We The People Unit 1 L3-L5 Notes Lesson 3: What is Republican Government? Vocabulary Civic virtue

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We The People Unit 1

L3-L5 Notes

Lesson 3: What is Republican Government?


Civic virtue – term that means putting the common good above individual interests

Common good – good of the community as a whole

Direct democracy – the type of democracy where the people themselves meet and make the laws that they decide are needed

Interests – things that are to your advantage or benefit

Represent – to take the place of or to stand in for someone

Representatives – people elected to stand in for someone

Republican Government (representative democracy) – government in which power is held by the people who elect representatives to run the government for the common good

Roman Republic - ancient republic that existed more than 2000 years ago, and helped inspire our form of government

Republican Government


  • People hold the power to govern

  • People give their power to delegates or leaders who represent them

  • The representatives are responsible to help all the people, not a select few


  • Elected to serve a common good

  • More efficient

  • People have a say

  • Representative are held responsible to the people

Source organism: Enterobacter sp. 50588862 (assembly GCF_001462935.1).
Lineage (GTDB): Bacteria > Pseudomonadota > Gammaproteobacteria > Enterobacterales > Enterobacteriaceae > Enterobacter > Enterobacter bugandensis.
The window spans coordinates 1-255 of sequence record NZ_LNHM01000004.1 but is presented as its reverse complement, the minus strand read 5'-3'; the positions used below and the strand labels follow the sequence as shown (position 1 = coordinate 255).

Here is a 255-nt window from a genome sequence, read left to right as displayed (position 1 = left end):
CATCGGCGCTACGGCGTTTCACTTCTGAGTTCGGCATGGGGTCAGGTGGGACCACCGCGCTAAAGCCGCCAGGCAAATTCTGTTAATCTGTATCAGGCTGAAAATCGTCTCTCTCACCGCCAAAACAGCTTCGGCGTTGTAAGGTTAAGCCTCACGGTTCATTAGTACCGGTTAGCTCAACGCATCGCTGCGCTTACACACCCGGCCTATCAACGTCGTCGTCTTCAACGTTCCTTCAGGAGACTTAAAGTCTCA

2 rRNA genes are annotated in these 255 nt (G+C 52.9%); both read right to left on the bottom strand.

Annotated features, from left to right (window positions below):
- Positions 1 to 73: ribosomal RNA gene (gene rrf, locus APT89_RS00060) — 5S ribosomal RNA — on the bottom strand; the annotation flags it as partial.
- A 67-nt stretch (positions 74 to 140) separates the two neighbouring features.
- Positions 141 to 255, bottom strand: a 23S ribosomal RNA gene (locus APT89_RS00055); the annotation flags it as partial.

• Works best in small communities

  • People need to have a lot in common, not much diversity

  • Large groups would naturally for factions, that would work against each other

Learn for story of Cincinnatus

  • Sometimes civic virtue can come at a cost (personal sacrifice)

Beliefs of Founders

In order for republican government to work the people:

  • Must have civic virtue

  • Must be willing to participate in their government

  • Must select good representatives interested in working for the common good

Lesson 4: What is constitutional government?


Constitution – a set of rules and laws that tells how a government is organized and run

Constitutional government – a government in which the powers of the ruler or rulers are limited by a constitution. The ruler(s) must obey the constitution.

Dictatorial government – government in which the rulers have unlimited powers

Limit- restrictions or boundaries

Citizen – person who is a member of a nation
Types of government

Autocracy - government in which one person has all power, two types:

  1. Dictatorial (dictatorship)

    • Ruler(s) have unlimited powers

    • absolute control over citizen’s lives

    • if there is a constitution – dictator has control over it (so doesn’t mean much)

    • may have other “branches” of government – but all must report to dictator and do what he/she wants

  1. Monarchy

  • King or Queen rules (monarchs)

  • Come to power through family line

  • Most modern – share power and final say with government

  • Usually subject to the country constitution

Democracy – citizens hold political power, two types:

  1. Representative democracy

    • Citizens elect leaders

    • Elected leaders or representatives do the day-to-day running of the country

    • Citizens hold power (if don’t like what reps are doing can vote in new ones!)